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Herb - social history for every classroom

menuAmerican Social History Project  ·    Center for Media and Learning

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With the passage of the Jones-Shafroth Act in 1917, Puerto Ricans became citizens of the United States. At the same time, penetration of the island by American-backed sugar interests displaced thousands of rural inhabitants, pushing them into a wage…

Cuban Mutualista.png
Many immigrants joined mutual aid societies, which gave them a way to pool their financial resources to help members in times of crisis. Cuban immigrants in Tampa established El Bien Publico ("The Public Good") to provide medical services to their…

This essay explores the motivations of soldiers on both sides of the U.S. Civil War.

This essay explains the significance of young female immigrants in the labor upheavals that helped define the Progressive Era.

This essay re-introduces an often forgotten event—the Philippine-American War—and explains contemporary debates around the war and the ascencion of the United States to the ranks of colonial powers.

This essay explains how railroads transformed late-nineteenth century America and shows how their impact was felt differently across class and racial lines.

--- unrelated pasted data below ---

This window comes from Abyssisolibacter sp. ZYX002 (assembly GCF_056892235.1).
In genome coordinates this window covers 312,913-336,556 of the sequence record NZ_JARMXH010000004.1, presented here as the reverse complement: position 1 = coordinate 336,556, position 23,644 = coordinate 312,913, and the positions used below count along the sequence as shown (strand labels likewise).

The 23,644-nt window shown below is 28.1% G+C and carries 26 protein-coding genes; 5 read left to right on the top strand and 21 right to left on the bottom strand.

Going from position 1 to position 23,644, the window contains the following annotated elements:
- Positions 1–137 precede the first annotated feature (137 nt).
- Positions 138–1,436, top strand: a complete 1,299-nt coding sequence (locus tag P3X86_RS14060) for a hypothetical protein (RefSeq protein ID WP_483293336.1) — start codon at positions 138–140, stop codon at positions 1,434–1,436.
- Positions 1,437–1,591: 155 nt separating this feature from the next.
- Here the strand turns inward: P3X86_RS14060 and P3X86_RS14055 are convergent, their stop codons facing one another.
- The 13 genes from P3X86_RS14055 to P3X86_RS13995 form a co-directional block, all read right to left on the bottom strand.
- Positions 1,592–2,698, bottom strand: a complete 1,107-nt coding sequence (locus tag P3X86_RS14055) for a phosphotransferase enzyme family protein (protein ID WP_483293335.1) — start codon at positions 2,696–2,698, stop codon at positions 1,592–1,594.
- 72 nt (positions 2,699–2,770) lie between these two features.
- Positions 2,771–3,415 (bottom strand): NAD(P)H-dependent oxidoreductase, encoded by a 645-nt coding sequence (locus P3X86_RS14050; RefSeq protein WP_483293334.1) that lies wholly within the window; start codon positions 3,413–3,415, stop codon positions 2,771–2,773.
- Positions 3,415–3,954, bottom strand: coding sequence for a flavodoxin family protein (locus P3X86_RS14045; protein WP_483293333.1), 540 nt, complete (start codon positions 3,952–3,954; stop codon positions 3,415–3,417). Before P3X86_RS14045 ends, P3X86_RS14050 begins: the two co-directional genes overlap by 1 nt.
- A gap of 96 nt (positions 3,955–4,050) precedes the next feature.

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This essay introduces you to the main forces behind the abolition of slavery in the United States, as well as the debate among historians as to who played the key role.

This essay introduces Manhattan's Five Points neighborhood and the people who lived there.

This short essay explains how historians came to focus not just on what slavery did to slaves, but what slaves did for themselves within the limits set by this brutal institution.

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This chart shows the numbers of Mexican immigrants entering the United States between 1900 and 1940, as counted by the U.S. Bureau of the Census.
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